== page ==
An Roinn Oideachais agus Eolaíochta
Department of Education and Science
Subject Inspection of Geography
Cavan, County Cavan
Roll number: 61070P
Date of inspection: 7 October 2009
Report on the Quality of Learning and Teaching in Geography
This report has been written following a subject inspection in Loreto College. It presents the findings of an evaluation of the quality of teaching and learning in Geography and makes recommendations for the further development of the teaching of this subject in the school. The evaluation was conducted over one day during which the inspector visited classrooms and observed teaching and learning. The inspector interacted with students and teachers, examined students’ work, and had discussions with the teachers. The inspector reviewed school planning documentation and teachers’ written preparation. Following the evaluation visit, the inspector provided oral feedback on the outcomes of the evaluation to the principal. The board of management of the school was given an opportunity to comment on the findings and recommendations of the report; the board chose to accept the report without response.
Loreto College is an all-girls voluntary secondary school under the trusteeship of the Loreto Education Trust. The programmes on offer in the school include the Junior Certificate, the Transition Year (TY), the established Leaving Certificate and the Leaving Certificate Vocational Programme (LCVP). It has a current enrolment of six hundred and ninety-one students.
There is very good provision and whole-school support for the organisation, teaching and learning of Geography in Loreto College. The school has a dedicated geography room where a wide range of resources is stored and teachers are provided with base classrooms. It is suggested that a more detailed inventory of resources be maintained so as to include for example, details of Ordnance Survey (OS) maps and photographs. As worksheets and other teacher-generated resources are developed these could be added to a shared folder on the school’s computer system. This would provide an opportunity for teachers to share their professional expertise. The school has a weather station located on the grounds and weather recordings are fed into national weather statistics and are also displayed in the school. This provides students with an opportunity to gain practical experience in the use of weather instruments.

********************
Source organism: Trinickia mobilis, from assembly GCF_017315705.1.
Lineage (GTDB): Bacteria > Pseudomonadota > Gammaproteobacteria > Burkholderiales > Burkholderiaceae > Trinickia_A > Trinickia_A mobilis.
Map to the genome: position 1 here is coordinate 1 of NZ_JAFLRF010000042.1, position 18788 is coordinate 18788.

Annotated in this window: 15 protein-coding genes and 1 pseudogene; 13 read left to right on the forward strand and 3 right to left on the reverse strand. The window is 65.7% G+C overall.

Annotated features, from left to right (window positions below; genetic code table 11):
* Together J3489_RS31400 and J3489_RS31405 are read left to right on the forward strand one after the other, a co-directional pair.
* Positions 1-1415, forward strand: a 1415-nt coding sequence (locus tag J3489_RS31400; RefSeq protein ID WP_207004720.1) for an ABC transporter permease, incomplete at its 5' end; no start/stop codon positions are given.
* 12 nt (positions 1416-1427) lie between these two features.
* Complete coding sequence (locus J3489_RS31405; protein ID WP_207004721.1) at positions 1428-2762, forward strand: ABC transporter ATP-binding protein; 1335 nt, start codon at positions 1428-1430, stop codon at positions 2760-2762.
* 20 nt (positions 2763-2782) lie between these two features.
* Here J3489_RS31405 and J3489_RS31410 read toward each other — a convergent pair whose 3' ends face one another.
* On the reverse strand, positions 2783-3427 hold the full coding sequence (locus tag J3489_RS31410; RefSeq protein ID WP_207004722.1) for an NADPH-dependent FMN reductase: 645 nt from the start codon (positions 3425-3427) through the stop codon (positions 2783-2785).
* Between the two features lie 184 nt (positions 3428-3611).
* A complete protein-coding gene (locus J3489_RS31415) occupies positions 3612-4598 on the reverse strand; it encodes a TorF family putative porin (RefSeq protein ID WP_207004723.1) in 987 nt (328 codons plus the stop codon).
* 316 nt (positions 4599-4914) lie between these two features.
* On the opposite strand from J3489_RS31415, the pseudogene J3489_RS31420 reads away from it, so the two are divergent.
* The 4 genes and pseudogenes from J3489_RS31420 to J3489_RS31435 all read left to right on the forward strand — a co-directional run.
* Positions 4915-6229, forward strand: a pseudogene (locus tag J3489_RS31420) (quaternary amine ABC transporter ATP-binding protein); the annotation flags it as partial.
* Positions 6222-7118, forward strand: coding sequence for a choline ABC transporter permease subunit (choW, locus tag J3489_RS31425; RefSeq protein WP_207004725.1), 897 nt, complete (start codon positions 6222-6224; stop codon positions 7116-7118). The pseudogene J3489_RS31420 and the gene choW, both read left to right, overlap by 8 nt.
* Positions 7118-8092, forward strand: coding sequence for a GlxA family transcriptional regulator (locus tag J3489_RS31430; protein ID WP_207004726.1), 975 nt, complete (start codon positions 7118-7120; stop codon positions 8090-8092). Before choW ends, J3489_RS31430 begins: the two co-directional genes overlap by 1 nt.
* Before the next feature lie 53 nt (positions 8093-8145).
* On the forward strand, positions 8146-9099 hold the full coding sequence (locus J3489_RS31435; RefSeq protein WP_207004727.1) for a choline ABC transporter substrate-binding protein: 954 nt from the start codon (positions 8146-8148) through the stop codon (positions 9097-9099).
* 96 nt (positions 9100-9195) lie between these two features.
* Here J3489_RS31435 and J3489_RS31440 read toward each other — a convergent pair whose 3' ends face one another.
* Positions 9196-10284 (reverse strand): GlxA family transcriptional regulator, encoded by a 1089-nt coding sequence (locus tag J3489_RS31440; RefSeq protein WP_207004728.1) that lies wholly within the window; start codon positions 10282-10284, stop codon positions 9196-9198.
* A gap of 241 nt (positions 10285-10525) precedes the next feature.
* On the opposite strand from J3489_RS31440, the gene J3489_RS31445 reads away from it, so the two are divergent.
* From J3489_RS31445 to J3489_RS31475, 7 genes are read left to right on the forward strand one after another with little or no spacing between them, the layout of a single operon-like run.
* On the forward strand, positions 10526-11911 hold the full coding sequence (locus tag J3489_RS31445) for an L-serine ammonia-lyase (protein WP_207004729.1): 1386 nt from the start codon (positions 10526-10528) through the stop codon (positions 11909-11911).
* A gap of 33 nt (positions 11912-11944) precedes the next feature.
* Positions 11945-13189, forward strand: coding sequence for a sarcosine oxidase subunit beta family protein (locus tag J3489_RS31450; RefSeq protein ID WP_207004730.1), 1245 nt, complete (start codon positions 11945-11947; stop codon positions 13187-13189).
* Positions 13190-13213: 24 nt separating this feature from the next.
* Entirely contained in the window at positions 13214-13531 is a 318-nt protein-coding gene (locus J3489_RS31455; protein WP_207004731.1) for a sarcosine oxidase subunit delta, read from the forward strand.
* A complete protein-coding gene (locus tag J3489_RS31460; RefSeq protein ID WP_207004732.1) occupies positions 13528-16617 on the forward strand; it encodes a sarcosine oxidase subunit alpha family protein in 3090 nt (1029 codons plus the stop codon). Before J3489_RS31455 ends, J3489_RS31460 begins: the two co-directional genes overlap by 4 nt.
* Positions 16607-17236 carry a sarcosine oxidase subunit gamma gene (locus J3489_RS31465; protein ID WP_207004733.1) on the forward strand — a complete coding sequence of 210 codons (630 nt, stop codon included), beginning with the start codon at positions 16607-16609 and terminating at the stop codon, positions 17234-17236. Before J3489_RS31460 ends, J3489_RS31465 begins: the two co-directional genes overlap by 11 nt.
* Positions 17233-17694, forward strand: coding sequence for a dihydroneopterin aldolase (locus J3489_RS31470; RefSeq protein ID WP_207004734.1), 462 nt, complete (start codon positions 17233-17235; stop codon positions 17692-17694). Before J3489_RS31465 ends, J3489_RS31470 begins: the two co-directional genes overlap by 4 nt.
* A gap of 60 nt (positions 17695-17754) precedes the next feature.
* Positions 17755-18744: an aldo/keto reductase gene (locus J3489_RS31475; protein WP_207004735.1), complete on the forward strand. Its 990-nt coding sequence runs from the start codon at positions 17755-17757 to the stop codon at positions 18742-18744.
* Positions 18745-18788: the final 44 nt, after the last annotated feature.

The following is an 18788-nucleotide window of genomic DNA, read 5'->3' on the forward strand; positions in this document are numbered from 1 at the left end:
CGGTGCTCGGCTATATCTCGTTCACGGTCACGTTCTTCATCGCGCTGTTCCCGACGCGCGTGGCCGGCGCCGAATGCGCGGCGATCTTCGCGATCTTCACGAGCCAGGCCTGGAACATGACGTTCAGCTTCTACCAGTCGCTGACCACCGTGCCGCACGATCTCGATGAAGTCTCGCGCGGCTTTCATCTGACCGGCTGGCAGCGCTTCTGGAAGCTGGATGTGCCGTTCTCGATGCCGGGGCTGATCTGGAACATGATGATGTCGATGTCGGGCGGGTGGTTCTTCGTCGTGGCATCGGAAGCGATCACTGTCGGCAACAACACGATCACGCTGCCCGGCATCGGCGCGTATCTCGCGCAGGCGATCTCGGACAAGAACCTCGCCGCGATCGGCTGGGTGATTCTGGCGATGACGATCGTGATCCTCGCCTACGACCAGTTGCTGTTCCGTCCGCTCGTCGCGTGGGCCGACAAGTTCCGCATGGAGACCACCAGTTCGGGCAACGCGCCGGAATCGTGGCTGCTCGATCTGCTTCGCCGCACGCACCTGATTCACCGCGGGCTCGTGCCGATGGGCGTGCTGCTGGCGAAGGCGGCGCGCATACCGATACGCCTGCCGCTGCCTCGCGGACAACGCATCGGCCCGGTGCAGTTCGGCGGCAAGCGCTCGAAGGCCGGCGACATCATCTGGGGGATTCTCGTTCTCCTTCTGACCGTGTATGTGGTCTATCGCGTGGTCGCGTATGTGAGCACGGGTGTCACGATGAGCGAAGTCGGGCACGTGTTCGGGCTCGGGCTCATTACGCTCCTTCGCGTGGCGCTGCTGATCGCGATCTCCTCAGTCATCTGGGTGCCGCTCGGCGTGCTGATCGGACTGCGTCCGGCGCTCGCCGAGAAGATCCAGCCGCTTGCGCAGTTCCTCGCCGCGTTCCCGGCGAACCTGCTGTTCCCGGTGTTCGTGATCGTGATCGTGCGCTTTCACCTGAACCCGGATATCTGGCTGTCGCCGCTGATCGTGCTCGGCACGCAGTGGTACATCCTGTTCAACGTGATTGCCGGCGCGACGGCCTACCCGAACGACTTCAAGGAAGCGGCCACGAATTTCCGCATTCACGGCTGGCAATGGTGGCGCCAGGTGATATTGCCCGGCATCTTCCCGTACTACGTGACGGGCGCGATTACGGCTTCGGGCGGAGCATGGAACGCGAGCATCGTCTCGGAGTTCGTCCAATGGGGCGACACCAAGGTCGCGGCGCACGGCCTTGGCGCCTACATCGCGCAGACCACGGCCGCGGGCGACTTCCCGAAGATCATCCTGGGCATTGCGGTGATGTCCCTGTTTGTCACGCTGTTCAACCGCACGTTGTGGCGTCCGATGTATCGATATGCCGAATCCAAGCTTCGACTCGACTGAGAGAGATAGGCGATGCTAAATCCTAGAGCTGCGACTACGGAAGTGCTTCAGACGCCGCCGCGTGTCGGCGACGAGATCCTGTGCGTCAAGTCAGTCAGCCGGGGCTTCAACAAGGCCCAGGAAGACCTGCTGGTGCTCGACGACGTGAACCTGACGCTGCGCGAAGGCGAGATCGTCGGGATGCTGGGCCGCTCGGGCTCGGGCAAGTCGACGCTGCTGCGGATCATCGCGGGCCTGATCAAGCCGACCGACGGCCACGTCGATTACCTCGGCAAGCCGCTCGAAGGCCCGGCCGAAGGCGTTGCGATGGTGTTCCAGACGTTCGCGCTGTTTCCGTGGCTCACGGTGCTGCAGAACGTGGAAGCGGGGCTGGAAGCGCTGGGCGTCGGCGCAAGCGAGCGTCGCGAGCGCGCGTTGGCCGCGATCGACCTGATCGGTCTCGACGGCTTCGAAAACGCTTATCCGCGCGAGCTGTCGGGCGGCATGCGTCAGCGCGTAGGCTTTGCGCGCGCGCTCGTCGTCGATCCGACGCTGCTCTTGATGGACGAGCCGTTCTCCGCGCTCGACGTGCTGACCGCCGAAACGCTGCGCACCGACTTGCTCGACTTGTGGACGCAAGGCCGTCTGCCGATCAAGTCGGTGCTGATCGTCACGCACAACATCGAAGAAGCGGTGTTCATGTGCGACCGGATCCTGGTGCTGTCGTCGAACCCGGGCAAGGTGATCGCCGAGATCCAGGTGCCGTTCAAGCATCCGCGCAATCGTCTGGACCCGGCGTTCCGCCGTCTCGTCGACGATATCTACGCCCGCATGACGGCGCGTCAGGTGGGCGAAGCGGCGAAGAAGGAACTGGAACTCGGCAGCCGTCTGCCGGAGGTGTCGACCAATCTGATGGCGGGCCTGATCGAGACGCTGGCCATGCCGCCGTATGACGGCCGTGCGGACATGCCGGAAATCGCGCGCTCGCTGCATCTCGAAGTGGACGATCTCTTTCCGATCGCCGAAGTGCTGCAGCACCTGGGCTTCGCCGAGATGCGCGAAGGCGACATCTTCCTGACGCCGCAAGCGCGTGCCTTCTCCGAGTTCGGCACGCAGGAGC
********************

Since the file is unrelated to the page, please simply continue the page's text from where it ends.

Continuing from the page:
In the junior cycle Geography is part of the school’s core curriculum and is allocated three single class periods per week in each of the three years. The subject is appropriately timetabled and lessons are well spread throughout the week. Geography is included within the optional TY and it is allocated two single class periods per week for the year. For the Leaving Certificate Geography is an optional subject where it is allocated five class periods per week, consisting of three single and one double class periods. This allocation is in line with syllabus recommendations. Students are presented with an open choice of subjects prior to option bands being generated. The school has a range of effective measures in place to support students and parents in making informed educational choices in relation to subject choice. The uptake of the subject has increased and is in a healthy state. All classes are taught in mixed-ability settings.
Five teachers deliver the geography teaching programme in Loreto College and they are all subject specialists. Teachers work collaboratively with one teacher acting as subject co-ordinator and this role will be rotated amongst the members of the department.
School management is committed to encouraging continuing professional development (CPD) for teachers both in relation to Geography and to whole-school issues. In the current school year there is a focus on assessment for learning (AfL) and in-service was provided in late August 2009. It is planned that in April 2010 the learning support teachers will provide input to the whole staff on how to use AfL principles to benefit students with special educational needs. CPD has been provided by the Second Level Support Service (SLSS) and by the learning support department of Loreto College in relation to teaching strategies for students with special educational needs. Teachers are made aware of the learning needs of students by the learning support co-ordinator and the geography teachers also refer students to the learning support department when needs arise. These good practices reflect the school’s commitment to cater for the needs of all its students.
During the evaluation it was evident that the school supports a number of co-curricular activities that give expression to some of the aims of the geography syllabuses. These include engagement with the Green-Schools Programme, the Young Environmentalists and a litter patrol is operated by the students. Waste is segregated in the school canteen and in the staff room and members of the geography department liaise with teachers from other subject areas to increase environmental awareness. These efforts resulted in Loreto College being awarded its first Green Flag last spring. The redevelopment of an open courtyard with seating and replanting is a striking feature of the school. As a means of developing further this co-curricular interest the geography teachers should consider taking part in the ‘Globe Programme’ where they could provide the weather recordings into a global network of schools.
Subject department planning is well established in Loreto College. Minutes of geography department meetings dating back to 2006 provided evidence that teachers are working collaboratively to plan, monitor and review the teaching programme. A revised teaching programme for first-year students for the current school year includes the introduction of map reading and photograph interpretation skills. This is most appropriate as these key geographical skills can be further developed by being integrated across the rest of the planned teaching programme. This work is facilitated by the provision of formal planning time by school management once per term and by the work of the subject co-ordinator. Informal planning takes place on an ongoing basis as teachers discuss issues as they arise.